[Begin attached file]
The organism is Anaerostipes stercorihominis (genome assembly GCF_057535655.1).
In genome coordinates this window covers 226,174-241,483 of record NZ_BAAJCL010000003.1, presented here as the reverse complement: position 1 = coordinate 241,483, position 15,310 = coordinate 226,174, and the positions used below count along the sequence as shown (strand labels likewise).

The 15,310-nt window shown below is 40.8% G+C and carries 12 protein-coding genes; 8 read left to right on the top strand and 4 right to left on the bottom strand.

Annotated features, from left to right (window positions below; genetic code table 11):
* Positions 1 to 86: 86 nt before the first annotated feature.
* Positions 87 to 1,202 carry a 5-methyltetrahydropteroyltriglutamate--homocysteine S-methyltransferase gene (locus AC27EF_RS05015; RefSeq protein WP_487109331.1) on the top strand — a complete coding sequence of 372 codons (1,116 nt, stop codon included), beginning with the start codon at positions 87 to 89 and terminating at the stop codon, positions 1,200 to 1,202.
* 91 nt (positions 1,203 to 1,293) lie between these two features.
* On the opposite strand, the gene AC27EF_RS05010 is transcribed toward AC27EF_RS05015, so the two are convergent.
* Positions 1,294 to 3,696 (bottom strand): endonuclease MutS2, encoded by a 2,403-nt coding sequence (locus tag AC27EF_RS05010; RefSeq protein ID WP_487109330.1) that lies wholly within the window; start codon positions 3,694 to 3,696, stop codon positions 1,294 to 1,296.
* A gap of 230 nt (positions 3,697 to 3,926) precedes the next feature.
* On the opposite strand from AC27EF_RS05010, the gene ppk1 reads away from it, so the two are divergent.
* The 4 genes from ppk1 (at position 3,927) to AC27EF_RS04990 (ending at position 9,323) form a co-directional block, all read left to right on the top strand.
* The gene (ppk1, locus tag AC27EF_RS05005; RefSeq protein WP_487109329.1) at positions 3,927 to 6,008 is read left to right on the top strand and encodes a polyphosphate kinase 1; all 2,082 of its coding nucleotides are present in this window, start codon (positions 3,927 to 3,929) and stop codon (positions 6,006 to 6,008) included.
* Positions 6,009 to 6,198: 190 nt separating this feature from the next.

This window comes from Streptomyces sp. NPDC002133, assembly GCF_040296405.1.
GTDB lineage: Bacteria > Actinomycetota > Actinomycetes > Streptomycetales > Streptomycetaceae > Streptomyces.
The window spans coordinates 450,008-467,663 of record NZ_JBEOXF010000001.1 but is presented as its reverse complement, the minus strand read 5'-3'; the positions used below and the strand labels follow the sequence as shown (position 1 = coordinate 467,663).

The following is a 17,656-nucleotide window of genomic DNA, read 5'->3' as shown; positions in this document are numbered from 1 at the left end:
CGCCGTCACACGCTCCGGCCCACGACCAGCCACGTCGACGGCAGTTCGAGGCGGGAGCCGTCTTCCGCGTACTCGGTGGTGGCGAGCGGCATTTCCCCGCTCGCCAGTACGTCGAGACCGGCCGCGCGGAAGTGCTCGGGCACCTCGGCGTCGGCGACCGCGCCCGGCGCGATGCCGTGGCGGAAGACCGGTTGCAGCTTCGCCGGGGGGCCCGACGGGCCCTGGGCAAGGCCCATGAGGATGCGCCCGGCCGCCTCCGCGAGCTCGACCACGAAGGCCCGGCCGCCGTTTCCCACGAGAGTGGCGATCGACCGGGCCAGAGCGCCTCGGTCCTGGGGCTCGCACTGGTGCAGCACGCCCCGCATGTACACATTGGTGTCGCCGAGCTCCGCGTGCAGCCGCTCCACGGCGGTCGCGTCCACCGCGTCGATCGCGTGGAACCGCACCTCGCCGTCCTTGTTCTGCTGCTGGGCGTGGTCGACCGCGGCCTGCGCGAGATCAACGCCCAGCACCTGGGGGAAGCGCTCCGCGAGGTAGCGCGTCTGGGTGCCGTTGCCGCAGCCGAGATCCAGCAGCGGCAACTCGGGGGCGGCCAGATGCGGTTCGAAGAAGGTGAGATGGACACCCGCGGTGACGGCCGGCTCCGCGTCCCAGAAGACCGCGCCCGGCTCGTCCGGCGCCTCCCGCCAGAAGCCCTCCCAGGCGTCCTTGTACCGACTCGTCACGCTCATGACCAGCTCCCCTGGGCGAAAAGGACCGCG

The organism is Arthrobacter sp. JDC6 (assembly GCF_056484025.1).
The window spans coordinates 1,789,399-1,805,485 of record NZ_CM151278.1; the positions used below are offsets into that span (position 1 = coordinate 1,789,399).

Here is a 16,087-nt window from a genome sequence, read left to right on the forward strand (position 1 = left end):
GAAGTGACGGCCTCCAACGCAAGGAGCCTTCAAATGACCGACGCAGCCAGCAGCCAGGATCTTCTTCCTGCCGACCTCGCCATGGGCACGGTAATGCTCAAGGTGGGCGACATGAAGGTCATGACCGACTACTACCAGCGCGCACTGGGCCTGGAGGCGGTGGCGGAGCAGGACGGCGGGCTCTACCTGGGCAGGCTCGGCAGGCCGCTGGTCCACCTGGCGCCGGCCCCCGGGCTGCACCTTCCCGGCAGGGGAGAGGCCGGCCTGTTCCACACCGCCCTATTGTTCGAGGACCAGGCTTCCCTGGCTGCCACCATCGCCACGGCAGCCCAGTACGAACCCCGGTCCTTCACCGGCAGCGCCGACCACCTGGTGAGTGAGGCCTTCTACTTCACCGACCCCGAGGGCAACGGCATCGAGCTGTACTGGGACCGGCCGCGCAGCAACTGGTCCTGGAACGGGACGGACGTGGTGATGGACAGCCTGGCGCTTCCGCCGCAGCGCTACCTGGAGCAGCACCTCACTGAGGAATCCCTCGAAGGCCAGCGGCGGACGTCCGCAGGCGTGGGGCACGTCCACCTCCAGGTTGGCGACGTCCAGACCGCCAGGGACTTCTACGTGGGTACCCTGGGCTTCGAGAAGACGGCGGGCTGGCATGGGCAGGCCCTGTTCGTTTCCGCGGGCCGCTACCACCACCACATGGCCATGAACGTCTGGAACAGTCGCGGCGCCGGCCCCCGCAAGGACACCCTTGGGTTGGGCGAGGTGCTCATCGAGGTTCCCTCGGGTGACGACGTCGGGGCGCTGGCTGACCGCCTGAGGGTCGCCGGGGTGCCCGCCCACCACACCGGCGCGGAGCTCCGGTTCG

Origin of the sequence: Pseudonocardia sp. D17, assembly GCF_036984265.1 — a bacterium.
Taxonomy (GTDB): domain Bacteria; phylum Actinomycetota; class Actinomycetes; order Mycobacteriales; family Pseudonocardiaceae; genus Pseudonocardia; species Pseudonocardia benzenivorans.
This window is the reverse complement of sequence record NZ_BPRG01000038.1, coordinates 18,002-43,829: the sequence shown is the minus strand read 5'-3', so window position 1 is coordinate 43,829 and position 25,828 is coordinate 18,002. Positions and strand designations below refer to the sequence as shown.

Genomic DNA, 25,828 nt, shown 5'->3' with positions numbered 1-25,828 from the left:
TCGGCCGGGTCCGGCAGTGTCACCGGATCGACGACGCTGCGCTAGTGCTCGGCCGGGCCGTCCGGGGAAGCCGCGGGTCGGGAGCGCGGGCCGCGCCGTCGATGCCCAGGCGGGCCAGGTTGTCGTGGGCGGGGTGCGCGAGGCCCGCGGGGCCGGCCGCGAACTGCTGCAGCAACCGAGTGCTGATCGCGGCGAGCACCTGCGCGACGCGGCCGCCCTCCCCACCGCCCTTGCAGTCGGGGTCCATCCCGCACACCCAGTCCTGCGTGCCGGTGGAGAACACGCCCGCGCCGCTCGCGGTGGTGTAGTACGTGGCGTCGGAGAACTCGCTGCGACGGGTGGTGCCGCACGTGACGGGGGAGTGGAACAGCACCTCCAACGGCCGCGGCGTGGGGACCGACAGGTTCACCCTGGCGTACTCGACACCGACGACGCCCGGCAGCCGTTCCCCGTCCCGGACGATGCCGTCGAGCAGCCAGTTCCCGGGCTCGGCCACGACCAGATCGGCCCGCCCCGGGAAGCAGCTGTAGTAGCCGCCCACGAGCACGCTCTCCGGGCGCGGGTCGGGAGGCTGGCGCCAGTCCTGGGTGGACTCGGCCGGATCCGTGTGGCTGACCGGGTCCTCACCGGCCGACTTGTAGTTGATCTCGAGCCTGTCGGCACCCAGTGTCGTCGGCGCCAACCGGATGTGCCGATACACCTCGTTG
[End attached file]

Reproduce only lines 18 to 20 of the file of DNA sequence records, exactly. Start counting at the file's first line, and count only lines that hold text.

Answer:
The following is a 17,656-nucleotide window of genomic DNA, read 5'->3' as shown; positions in this document are numbered from 1 at the left end:
CGCCGTCACACGCTCCGGCCCACGACCAGCCACGTCGACGGCAGTTCGAGGCGGGAGCCGTCTTCCGCGTACTCGGTGGTGGCGAGCGGCATTTCCCCGCTCGCCAGTACGTCGAGACCGGCCGCGCGGAAGTGCTCGGGCACCTCGGCGTCGGCGACCGCGCCCGGCGCGATGCCGTGGCGGAAGACCGGTTGCAGCTTCGCCGGGGGGCCCGACGGGCCCTGGGCAAGGCCCATGAGGATGCGCCCGGCCGCCTCCGCGAGCTCGACCACGAAGGCCCGGCCGCCGTTTCCCACGAGAGTGGCGATCGACCGGGCCAGAGCGCCTCGGTCCTGGGGCTCGCACTGGTGCAGCACGCCCCGCATGTACACATTGGTGTCGCCGAGCTCCGCGTGCAGCCGCTCCACGGCGGTCGCGTCCACCGCGTCGATCGCGTGGAACCGCACCTCGCCGTCCTTGTTCTGCTGCTGGGCGTGGTCGACCGCGGCCTGCGCGAGATCAACGCCCAGCACCTGGGGGAAGCGCTCCGCGAGGTAGCGCGTCTGGGTGCCGTTGCCGCAGCCGAGATCCAGCAGCGGCAACTCGGGGGCGGCCAGATGCGGTTCGAAGAAGGTGAGATGGACACCCGCGGTGACGGCCGGCTCCGCGTCCCAGAAGACCGCGCCCGGCTCGTCCGGCGCCTCCCGCCAGAAGCCCTCCCAGGCGTCCTTGTACCGACTCGTCACGCTCATGACCAGCTCCCCTGGGCGAAAAGGACCGCG

The organism is Arthrobacter sp. JDC6 (assembly GCF_056484025.1).